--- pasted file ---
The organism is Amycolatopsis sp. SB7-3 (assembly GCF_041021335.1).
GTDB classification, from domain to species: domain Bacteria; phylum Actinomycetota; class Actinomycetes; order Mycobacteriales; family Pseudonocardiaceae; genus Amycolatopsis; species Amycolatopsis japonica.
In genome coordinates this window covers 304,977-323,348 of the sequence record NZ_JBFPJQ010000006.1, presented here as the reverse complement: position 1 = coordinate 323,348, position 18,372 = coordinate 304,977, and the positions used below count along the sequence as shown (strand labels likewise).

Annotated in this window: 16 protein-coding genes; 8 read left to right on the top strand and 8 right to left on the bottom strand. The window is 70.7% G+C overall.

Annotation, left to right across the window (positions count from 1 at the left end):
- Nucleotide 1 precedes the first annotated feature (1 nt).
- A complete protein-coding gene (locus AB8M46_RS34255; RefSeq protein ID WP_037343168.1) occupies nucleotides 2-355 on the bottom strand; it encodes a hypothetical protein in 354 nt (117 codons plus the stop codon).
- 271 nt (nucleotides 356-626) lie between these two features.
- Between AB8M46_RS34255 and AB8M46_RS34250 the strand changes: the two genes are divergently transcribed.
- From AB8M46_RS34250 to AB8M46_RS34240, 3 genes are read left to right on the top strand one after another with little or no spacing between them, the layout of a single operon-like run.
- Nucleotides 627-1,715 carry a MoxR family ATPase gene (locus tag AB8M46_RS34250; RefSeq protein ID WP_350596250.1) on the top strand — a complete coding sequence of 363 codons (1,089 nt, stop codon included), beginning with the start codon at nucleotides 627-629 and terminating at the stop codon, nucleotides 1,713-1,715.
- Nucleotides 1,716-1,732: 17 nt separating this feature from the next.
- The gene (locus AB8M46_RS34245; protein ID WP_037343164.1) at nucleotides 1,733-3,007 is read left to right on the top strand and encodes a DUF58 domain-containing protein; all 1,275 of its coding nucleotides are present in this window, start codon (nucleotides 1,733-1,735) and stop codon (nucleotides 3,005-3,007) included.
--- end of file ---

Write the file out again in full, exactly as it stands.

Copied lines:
The organism is Amycolatopsis sp. SB7-3 (assembly GCF_041021335.1).
GTDB classification, from domain to species: domain Bacteria; phylum Actinomycetota; class Actinomycetes; order Mycobacteriales; family Pseudonocardiaceae; genus Amycolatopsis; species Amycolatopsis japonica.
In genome coordinates this window covers 304,977-323,348 of the sequence record NZ_JBFPJQ010000006.1, presented here as the reverse complement: position 1 = coordinate 323,348, position 18,372 = coordinate 304,977, and the positions used below count along the sequence as shown (strand labels likewise).

Annotated in this window: 16 protein-coding genes; 8 read left to right on the top strand and 8 right to left on the bottom strand. The window is 70.7% G+C overall.

Annotation, left to right across the window (positions count from 1 at the left end):
- Nucleotide 1 precedes the first annotated feature (1 nt).
- A complete protein-coding gene (locus AB8M46_RS34255; RefSeq protein ID WP_037343168.1) occupies nucleotides 2-355 on the bottom strand; it encodes a hypothetical protein in 354 nt (117 codons plus the stop codon).
- 271 nt (nucleotides 356-626) lie between these two features.
- Between AB8M46_RS34255 and AB8M46_RS34250 the strand changes: the two genes are divergently transcribed.
- From AB8M46_RS34250 to AB8M46_RS34240, 3 genes are read left to right on the top strand one after another with little or no spacing between them, the layout of a single operon-like run.
- Nucleotides 627-1,715 carry a MoxR family ATPase gene (locus tag AB8M46_RS34250; RefSeq protein ID WP_350596250.1) on the top strand — a complete coding sequence of 363 codons (1,089 nt, stop codon included), beginning with the start codon at nucleotides 627-629 and terminating at the stop codon, nucleotides 1,713-1,715.
- Nucleotides 1,716-1,732: 17 nt separating this feature from the next.
- The gene (locus AB8M46_RS34245; protein ID WP_037343164.1) at nucleotides 1,733-3,007 is read left to right on the top strand and encodes a DUF58 domain-containing protein; all 1,275 of its coding nucleotides are present in this window, start codon (nucleotides 1,733-1,735) and stop codon (nucleotides 3,005-3,007) included.